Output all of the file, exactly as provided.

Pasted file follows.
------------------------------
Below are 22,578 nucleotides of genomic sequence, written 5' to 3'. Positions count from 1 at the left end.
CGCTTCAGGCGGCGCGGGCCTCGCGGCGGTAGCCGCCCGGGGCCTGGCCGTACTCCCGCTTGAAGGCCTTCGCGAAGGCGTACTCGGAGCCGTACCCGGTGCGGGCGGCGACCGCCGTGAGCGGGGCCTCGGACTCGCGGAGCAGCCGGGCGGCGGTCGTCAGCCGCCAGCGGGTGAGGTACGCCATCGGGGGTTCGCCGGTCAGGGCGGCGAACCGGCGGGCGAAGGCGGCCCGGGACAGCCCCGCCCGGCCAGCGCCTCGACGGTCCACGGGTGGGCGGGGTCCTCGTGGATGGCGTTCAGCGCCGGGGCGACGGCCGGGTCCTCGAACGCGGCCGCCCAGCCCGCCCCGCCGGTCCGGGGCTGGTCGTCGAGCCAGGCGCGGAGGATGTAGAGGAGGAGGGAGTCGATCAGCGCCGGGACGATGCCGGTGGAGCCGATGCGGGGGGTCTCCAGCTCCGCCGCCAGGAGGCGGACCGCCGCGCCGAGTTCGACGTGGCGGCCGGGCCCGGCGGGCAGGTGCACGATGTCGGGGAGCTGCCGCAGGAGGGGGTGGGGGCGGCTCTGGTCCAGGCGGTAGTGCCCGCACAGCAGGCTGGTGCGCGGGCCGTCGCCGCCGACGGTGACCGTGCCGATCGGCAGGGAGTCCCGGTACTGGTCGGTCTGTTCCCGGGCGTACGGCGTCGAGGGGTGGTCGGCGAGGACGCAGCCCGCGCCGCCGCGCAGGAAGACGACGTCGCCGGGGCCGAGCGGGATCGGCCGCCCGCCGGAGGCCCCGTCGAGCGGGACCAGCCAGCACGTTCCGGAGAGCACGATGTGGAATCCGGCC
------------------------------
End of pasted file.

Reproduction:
Below are 22,578 nucleotides of genomic sequence, written 5' to 3'. Positions count from 1 at the left end.
CGCTTCAGGCGGCGCGGGCCTCGCGGCGGTAGCCGCCCGGGGCCTGGCCGTACTCCCGCTTGAAGGCCTTCGCGAAGGCGTACTCGGAGCCGTACCCGGTGCGGGCGGCGACCGCCGTGAGCGGGGCCTCGGACTCGCGGAGCAGCCGGGCGGCGGTCGTCAGCCGCCAGCGGGTGAGGTACGCCATCGGGGGTTCGCCGGTCAGGGCGGCGAACCGGCGGGCGAAGGCGGCCCGGGACAGCCCCGCCCGGCCAGCGCCTCGACGGTCCACGGGTGGGCGGGGTCCTCGTGGATGGCGTTCAGCGCCGGGGCGACGGCCGGGTCCTCGAACGCGGCCGCCCAGCCCGCCCCGCCGGTCCGGGGCTGGTCGTCGAGCCAGGCGCGGAGGATGTAGAGGAGGAGGGAGTCGATCAGCGCCGGGACGATGCCGGTGGAGCCGATGCGGGGGGTCTCCAGCTCCGCCGCCAGGAGGCGGACCGCCGCGCCGAGTTCGACGTGGCGGCCGGGCCCGGCGGGCAGGTGCACGATGTCGGGGAGCTGCCGCAGGAGGGGGTGGGGGCGGCTCTGGTCCAGGCGGTAGTGCCCGCACAGCAGGCTGGTGCGCGGGCCGTCGCCGCCGACGGTGACCGTGCCGATCGGCAGGGAGTCCCGGTACTGGTCGGTCTGTTCCCGGGCGTACGGCGTCGAGGGGTGGTCGGCGAGGACGCAGCCCGCGCCGCCGCGCAGGAAGACGACGTCGCCGGGGCCGAGCGGGATCGGCCGCCCGCCGGAGGCCCCGTCGAGCGGGACCAGCCAGCACGTTCCGGAGAGCACGATGTGGAATCCGGCC